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Court of Appeal, First District, Division 5, California.

Canal KEYHEA, etc., et al., Plaintiffs and Appellants, v. Ruth RUSHEN, et al., Defendants and Respondents.

Nos. A052036, A051699.

Decided: March 16, 1992

Daniel E. Lungren, Atty. Gen., George Williamson, Chief Asst. Atty. Gen., Bruce M. Slavin, Deputy Atty. Gen., Susan J. King, Deputy Atty. Gen., San Francisco, for plaintiffs and appellants. Peter Sheehan, Legal Aid Soc. of Alameda County, Oakland, Fred H. Altshuler, Altshuler & Berzon, San Francisco, for defendants and respondents.



In this case we hold that uninjured third parties may have “taxpayer” standing to prosecute a federal civil rights action (42 U.S.C., § 1983) and recover attorney fees (42 U.S.C., § 1988) in California state courts, even though they have no such standing in the federal courts.   Valamar A. Schaaf and Evelyn Schaaf appeal from an order awarding attorney fees under California's “private attorney general” statute (Code Civ.Proc., § 1021.5) but not under the federal statute authorizing attorney fee awards in federal civil rights actions (42 U.S.C., § 1988).



This litigation began in 1977 as a combination taxpayer action by the Schaafs and class action by prisoner Canal Keyhea, challenging the involuntary administration of psychotropic drugs at the California Medical Facility at Vacaville (CMF).   The pleadings alleged that forced drugging without judicial sanction violates the federal and state Constitutions as well as Penal Code section 2600, under which prisoners retain civil rights other than those that would jeopardize prison security or public safety.

Keyhea was subsequently released from custody and dismissed from the action.   His dismissal was affirmed on appeal.  (Keyhea v. Enomoto (Dec. 21, 1979) 1 Civ. 45908 [nonpub. opn.].)   The Schaafs continued to prosecute the action as a taxpayer suit.  (Code Civ.Proc., § 526a.)

In 1982, the trial court bifurcated the statutory and constitutional issues, deferring trial of the latter.   In 1984, the court rendered judgment declaring that the State had violated Penal Code section 2600 by subjecting prisoners to long-term involuntary medication without a judicial determination of competency, the assistance of counsel, and a right to a personal appearance.   The court enjoined the State from subjecting prisoners to long-term involuntary medication without adhering to certain of the procedural requirements contained in specified provisions of the Lanterman–Petris–Short Act (Welf. & Inst.Code, § 5000 et seq.) (hereafter LPS) and the Probate Code.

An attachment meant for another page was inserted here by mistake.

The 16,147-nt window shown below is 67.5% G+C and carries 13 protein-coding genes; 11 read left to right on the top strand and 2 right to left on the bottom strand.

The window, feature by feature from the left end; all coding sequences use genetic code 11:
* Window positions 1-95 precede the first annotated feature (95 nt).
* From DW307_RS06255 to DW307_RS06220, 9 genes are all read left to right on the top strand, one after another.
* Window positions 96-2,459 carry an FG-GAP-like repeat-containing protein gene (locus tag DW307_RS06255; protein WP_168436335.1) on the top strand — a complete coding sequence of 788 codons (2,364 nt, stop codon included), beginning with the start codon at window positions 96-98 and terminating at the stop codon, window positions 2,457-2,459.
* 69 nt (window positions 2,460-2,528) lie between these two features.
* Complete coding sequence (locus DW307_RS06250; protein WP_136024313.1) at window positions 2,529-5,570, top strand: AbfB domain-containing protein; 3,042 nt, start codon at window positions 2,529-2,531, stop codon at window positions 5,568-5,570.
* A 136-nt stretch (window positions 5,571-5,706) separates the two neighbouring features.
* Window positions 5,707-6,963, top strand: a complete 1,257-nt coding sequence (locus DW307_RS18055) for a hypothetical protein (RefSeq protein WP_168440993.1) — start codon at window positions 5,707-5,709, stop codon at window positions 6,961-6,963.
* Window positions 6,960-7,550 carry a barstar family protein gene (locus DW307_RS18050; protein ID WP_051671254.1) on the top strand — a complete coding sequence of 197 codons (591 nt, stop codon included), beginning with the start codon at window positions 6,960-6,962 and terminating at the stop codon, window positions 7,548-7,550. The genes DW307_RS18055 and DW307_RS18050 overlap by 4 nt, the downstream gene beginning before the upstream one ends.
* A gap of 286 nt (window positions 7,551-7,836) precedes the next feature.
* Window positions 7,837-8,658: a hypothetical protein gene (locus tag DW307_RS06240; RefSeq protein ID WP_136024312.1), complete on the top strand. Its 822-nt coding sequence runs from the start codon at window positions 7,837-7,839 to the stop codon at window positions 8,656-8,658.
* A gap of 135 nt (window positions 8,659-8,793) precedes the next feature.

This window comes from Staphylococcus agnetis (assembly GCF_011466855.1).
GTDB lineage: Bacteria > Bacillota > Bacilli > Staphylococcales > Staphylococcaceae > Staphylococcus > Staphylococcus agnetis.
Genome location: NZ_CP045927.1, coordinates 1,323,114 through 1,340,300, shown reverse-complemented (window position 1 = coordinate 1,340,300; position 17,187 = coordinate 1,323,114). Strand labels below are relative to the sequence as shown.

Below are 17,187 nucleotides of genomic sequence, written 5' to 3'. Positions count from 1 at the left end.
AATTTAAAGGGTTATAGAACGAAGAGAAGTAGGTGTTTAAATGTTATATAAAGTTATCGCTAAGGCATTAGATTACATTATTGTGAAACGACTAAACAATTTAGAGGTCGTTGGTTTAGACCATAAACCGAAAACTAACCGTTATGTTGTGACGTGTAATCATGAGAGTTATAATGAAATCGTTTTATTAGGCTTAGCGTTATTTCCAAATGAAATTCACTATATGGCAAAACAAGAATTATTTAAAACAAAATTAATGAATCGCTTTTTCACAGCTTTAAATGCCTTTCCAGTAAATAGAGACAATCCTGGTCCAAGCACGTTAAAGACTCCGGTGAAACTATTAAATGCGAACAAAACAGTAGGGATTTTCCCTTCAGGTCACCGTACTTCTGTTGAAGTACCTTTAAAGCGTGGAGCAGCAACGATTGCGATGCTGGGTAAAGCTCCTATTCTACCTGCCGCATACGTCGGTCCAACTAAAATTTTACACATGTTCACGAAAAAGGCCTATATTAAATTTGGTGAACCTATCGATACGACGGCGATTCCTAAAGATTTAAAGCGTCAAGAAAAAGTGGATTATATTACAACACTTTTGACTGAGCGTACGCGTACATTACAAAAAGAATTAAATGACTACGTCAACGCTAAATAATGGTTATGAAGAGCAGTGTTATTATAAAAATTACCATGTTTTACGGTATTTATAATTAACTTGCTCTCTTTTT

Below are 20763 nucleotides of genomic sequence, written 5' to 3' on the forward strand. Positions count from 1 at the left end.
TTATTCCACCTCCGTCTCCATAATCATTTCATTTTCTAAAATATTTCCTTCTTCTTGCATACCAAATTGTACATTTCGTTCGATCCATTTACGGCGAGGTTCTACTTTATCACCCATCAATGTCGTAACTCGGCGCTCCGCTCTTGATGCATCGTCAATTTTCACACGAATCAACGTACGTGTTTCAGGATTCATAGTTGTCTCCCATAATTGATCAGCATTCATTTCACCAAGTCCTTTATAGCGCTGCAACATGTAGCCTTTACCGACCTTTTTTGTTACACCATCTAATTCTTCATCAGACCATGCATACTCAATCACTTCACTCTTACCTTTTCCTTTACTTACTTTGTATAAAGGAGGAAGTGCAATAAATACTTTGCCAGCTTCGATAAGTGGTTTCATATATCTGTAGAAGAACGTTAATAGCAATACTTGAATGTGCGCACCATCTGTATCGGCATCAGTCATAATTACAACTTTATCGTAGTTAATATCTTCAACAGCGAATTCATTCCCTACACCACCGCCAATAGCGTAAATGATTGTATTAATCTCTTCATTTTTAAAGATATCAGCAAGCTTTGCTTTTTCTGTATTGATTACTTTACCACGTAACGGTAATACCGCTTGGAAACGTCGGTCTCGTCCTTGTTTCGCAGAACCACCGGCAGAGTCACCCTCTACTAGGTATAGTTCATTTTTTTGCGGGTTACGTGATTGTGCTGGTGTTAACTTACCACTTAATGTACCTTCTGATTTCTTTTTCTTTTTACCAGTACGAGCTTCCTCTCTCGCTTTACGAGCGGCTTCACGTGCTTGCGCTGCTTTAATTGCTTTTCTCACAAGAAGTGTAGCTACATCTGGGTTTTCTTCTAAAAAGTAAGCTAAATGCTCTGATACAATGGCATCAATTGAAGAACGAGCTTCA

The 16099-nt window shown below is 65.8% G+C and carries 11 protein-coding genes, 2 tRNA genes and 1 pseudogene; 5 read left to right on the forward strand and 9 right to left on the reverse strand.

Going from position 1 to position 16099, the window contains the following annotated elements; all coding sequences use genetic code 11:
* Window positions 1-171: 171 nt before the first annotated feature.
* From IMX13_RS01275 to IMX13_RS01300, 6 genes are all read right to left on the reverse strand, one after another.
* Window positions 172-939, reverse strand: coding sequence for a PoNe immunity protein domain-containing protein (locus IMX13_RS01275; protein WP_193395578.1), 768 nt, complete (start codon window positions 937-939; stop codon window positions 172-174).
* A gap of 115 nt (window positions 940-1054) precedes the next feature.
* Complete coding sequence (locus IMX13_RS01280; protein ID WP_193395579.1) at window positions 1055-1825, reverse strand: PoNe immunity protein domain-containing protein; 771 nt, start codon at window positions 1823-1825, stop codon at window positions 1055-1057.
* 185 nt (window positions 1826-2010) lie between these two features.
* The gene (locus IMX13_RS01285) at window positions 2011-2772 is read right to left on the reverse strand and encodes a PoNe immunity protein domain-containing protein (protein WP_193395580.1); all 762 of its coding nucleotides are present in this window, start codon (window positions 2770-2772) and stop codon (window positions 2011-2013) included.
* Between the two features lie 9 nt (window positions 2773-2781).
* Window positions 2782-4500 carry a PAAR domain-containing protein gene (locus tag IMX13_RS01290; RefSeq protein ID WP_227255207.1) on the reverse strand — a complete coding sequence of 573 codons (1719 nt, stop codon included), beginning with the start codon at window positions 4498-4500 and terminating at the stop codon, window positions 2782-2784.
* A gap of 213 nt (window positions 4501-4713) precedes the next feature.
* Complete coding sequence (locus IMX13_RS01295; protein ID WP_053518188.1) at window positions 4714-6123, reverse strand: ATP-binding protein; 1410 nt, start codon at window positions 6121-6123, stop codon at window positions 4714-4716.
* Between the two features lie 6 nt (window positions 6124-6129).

We affirmed the judgment on appeal.  (Keyhea v. Rushen (1986) 178 Cal.App.3d 526, 223 Cal.Rptr. 746.)   We held that because nonprisoners in California have a statutory right under LPS to refuse long-term treatment with psychotropic drugs absent a judicial determination that they are incompetent to do so, and because substantial evidence supported the trial court's determination that denial of this statutory right was not necessary to prison security, prisoners have the same right under Penal Code section 2600.   (Id. at pp. 534–536, 542, 223 Cal.Rptr. 746.)   We expressly declined to decide whether there is a constitutional or common law right to a judicial determination of competency, since that right is provided by statute in California.  (Id. at p. 541, 223 Cal.Rptr. 746.)   The trial court subsequently modified the injunction, setting forth detailed guidelines and procedural requirements for involuntary drugging and competency hearings.

In 1990, the Schaafs moved for an award of attorney fees under Code of Civil Procedure section 1021.5 and 42 United States Code section 1988.   They sought compensation for 2,295 attorney hours and 352.75 law student hours, with a 2.0 multiplier.   The court awarded fees for the amount of hours claimed, with a 1.5 multiplier, for a total award of $761,529.   However, the court based the award solely on Code of Civil Procedure section 1021.5, holding there was no fee eligibility under 42 United States Code section 1988.   In subsequent findings, the court asserted that section 1988 did not apply because the Schaafs, as third party taxpayers, lacked standing to prosecute a federal civil rights action (42 U.S.C., § 1983) in state court.1



 Even though the Schaafs did not prevail on their federal civil rights claims, they were eligible for an award of attorney fees under 42 United States Code section 1988 if they pleaded a “substantial” civil rights claim and prevailed on a factually related noncivil rights claim.  (Filipino Accountants' Assn. v. State Bd. of Accountancy (1984) 155 Cal.App.3d 1023, 1032, 204 Cal.Rptr. 913.)   The requisite factual relationship to the statutory claim is undisputed here.   The issue is whether there was a substantial civil rights claim in light of the Schaafs' status as third party taxpayers.